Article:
Review Detail

4.3 18
Kids Fiction 3404
Graveyard Book
Overall rating
 
4.0
Plot/Characters/Writing Style
 
4.0
Illustrations/Photos (if applicable)
 
0.0
Gaiman, Neil. 2008. The Graveyard Book. With illustrations by Dave McKean.

I really loved this one. The atmosphere, the pacing, the characters, everything is just right with this one. The Graveyard Book is the story of a young boy, Nobody Owens, whose parents (and sister) have been murdered. The young baby--toddler--wanders into the neighboring graveyard and happens to escape the killer. The residents of the graveyard take pity on him. They adopt him. Mr. and Mrs. Owens especially. (Along with Silas.) Give him the freedom of the grave yard. They raise him. They teach him. He is one of their own. And yet...and yet he's not quite of them. He's alive. Can the dead really and truly raise the boy right? Silas is his guardian. He is one of the few that can leave the graveyard. He walks amongst the living and the dead. Him being quite neither. They only know this. Someone is out to kill 'Bod' (their nickname for Nobody). And it is only if the boy remains there that he is safe. But how long will the boy be content with them, with only the dead for company, alone from others his own kind?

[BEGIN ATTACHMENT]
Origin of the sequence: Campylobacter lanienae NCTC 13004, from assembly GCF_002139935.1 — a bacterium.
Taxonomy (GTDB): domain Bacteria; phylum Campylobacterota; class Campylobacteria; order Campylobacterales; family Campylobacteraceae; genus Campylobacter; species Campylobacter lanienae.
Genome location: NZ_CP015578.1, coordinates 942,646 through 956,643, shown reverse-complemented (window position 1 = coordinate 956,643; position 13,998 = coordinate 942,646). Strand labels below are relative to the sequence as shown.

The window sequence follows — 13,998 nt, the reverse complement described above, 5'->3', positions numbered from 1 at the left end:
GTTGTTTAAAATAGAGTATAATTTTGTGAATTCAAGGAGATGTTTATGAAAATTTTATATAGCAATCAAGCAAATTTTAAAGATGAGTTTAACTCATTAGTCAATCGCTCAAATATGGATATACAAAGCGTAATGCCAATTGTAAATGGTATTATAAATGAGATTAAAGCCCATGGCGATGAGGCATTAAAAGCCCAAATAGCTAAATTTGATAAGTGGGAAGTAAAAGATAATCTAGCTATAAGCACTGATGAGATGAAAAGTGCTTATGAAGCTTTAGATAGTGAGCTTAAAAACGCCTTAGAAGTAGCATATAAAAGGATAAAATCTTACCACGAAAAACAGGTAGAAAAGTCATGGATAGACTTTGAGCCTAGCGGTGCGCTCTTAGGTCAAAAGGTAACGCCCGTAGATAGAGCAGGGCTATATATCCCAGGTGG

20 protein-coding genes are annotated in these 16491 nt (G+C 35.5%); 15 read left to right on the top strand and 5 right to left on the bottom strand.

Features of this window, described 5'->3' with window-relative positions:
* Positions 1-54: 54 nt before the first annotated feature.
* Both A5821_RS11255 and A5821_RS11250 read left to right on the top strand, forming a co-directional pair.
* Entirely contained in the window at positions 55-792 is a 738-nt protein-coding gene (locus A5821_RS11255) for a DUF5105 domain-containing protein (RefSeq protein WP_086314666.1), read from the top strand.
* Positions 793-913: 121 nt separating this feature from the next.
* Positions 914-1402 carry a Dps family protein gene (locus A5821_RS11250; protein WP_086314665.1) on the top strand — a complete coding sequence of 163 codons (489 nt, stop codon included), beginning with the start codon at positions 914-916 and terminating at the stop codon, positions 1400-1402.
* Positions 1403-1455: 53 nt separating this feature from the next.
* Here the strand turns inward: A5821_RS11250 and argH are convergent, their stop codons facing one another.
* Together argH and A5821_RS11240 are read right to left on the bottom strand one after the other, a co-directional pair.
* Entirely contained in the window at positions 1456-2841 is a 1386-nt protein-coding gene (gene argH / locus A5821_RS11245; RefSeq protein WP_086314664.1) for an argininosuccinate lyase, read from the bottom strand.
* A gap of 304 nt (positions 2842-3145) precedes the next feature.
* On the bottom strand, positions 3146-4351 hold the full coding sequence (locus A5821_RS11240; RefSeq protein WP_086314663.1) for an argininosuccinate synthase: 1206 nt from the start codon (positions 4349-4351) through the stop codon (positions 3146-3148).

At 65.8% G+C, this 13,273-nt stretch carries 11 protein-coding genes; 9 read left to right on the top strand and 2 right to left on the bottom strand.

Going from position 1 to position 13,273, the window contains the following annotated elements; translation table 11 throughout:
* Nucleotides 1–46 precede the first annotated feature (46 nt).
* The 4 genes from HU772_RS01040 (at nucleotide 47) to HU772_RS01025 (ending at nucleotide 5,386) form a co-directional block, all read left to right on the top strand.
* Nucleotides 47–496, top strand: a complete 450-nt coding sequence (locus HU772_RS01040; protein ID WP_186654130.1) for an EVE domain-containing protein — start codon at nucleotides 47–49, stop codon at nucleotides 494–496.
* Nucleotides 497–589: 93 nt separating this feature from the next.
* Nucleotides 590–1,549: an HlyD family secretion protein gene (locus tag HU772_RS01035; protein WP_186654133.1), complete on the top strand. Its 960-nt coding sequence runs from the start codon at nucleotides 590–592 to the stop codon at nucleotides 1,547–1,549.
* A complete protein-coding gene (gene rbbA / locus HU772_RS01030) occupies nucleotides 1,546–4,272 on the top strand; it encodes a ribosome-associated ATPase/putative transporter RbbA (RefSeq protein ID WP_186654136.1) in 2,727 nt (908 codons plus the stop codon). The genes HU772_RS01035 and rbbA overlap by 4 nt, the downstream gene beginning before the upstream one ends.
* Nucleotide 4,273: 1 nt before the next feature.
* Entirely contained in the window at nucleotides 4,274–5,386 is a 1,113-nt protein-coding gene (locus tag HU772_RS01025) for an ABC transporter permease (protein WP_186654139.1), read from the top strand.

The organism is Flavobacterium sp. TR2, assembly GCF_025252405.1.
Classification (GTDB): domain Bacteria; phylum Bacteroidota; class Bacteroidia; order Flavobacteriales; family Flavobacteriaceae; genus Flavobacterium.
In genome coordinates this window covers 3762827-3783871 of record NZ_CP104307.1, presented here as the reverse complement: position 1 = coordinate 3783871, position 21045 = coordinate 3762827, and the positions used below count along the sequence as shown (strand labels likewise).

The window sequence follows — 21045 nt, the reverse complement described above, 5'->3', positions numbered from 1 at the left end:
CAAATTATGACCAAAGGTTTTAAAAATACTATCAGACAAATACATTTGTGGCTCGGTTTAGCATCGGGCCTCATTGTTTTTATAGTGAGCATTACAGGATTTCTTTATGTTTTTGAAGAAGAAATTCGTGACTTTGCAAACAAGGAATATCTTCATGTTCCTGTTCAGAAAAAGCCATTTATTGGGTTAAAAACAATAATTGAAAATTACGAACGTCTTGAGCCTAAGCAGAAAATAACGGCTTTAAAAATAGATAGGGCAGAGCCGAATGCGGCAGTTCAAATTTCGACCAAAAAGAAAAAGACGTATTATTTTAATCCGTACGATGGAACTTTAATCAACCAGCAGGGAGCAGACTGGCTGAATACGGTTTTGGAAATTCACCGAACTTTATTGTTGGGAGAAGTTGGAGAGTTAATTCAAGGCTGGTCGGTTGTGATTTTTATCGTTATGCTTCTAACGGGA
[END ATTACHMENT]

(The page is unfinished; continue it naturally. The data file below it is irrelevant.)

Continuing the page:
This is an adventure-filled story with great characters and amazing atmosphere. The book is slightly unusual in that it is episodic. The book spans a dozen years or so. We see Bod grow from a toddler to a young man--a teen boy of fifteen or sixteen. We see him learn to walk and talk and fade and haunt and dreamwalk. We see him learn to explore the world around him both in and out of the graveyard.

Definitely recommended.

First sentence: There was a hand in the darkness, and it held a knife.

The book was inspired by The Jungle Book. Once I realized this afterwards, things began to snap into place and it seemed to resonate more.
BL
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